estimates. To illustrate the effect of errors on fitting, we consider the outcome of
Monte Carlo simulations in which errors are added to data in the form of normally
distributed noise to ‘noise free’ data
45
. After noise is added, nonlinear least squares is
performed to find best estimates of the parameters.
44
In the case of a ‘model violation’ (such that the equation fitted to the data is not appropriate) there
would be nonzero residuals even if the data were error free. Such nonzero residuals would translate to
uncertainties in parameter estimates.
45
Monte Carlo simulations are dealt with in section 11.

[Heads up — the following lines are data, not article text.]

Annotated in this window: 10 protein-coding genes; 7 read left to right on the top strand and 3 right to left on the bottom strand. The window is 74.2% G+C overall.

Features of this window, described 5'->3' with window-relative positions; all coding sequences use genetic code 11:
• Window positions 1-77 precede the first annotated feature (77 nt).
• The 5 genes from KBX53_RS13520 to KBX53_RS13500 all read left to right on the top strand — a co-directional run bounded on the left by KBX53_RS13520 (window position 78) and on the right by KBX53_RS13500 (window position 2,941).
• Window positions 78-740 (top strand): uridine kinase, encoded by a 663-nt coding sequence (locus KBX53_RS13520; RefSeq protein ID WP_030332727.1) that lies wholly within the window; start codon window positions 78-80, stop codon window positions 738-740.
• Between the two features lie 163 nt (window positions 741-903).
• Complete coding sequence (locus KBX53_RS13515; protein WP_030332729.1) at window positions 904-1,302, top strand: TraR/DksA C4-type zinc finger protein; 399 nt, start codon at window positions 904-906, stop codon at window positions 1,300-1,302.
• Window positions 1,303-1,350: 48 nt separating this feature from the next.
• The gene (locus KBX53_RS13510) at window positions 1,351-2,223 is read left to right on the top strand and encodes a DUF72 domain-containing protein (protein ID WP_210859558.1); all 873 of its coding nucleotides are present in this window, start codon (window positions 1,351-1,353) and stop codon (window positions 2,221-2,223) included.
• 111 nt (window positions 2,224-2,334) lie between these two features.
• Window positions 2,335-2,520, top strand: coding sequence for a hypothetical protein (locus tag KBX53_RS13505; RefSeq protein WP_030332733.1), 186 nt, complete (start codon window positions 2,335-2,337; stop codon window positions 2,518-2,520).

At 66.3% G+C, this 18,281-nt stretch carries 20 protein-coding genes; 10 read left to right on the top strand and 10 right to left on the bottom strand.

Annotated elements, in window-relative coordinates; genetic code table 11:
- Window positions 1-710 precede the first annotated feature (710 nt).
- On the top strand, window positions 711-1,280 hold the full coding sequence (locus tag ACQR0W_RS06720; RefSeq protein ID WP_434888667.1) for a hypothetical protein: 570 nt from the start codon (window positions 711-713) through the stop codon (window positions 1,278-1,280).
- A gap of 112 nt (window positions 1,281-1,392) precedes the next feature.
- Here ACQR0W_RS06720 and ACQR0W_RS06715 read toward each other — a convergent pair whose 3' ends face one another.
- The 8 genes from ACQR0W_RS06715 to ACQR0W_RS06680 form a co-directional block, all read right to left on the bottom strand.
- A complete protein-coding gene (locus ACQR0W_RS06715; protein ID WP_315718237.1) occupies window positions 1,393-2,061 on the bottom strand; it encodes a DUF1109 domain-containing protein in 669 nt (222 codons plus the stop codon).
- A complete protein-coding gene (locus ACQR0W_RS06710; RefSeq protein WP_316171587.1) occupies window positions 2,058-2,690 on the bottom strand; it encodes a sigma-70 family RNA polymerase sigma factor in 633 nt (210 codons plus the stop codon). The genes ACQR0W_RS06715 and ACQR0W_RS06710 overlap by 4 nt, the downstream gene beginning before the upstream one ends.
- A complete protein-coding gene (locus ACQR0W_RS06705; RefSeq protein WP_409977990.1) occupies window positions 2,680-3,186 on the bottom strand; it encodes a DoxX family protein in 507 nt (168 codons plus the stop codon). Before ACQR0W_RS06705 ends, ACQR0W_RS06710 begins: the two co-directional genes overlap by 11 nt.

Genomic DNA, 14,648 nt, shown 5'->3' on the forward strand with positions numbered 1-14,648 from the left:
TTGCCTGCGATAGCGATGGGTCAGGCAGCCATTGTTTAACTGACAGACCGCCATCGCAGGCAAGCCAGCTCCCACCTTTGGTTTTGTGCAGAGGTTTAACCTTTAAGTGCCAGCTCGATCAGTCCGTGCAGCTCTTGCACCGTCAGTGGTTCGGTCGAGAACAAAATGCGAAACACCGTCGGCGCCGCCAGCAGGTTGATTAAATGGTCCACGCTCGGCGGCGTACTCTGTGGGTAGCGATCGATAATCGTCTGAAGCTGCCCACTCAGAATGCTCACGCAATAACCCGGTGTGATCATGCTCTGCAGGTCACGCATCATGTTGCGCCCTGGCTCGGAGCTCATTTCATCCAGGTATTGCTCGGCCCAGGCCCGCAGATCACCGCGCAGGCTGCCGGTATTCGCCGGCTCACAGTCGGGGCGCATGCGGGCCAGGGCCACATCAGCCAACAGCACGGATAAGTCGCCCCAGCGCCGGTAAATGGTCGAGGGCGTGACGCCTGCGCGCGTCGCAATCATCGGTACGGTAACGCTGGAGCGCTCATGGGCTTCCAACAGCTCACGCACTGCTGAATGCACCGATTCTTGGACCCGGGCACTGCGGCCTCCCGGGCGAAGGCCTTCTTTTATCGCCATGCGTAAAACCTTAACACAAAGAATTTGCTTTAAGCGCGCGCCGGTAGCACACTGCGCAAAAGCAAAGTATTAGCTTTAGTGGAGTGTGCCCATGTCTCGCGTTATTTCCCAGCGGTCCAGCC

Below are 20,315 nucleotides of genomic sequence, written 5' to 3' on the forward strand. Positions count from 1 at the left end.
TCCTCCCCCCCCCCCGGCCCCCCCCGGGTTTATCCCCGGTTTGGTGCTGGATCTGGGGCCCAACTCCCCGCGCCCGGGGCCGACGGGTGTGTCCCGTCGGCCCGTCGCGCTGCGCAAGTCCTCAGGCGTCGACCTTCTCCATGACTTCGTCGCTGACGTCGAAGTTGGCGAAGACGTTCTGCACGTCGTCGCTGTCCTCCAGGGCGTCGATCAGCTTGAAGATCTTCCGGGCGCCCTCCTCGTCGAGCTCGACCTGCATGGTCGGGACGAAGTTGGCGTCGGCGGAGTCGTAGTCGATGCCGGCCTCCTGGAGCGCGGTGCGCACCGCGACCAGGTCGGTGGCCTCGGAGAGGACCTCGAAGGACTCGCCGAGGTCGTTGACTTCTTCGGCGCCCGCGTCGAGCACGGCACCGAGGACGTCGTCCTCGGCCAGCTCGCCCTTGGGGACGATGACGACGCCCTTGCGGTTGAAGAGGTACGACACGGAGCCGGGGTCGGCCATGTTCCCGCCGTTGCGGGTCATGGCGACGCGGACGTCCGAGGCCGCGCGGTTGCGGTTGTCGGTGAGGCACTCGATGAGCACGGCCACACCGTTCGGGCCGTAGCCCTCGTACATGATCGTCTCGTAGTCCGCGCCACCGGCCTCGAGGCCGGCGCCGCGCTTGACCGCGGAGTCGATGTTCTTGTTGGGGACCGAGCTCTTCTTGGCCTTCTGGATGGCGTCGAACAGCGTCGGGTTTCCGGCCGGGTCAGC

36
To study the effect of noise on parameter estimates, data are generated in an
‘experiment’ in which the temperature of water in a vessel is monitored as it cools in a
laboratory. The equation relating temperature, T, to time, t, is written,
( ) ) exp( kt T T T T
s
− − + =
∞ ∞
(5.7)
where T
∞
is the temperature at infinite time (which is equal to room temperature), T
s
is
the starting temperature, and k is the rate constant for cooling.
We choose (arbitrarily),
T
∞
= 26 °C, T
s
= 62 °C, k = 0.034 min
1
Noise free data generated at 5 minute intervals between t = 0 and t = 55 minutes using
equation 5.7 are shown in figure 5.6.
20
25
30
35
40
45
50
55
60
65
0 10 20 30 40 50 60
Time (minutes)
T
e
m
p
e
r
a
t
u
r
e
(
o
C
)
Figure 5.6: Noise free data of temperature versus time generated using equation 5.7.
Writing equation 5.7 using our usual convention for variables and parameter estimates
gives,
( ) ) exp( cx a b a y − − + = (5.8)
The next step is to fit equation 5.8 to the data, using the following conditions:
Starting values: a
0
= 25, b
0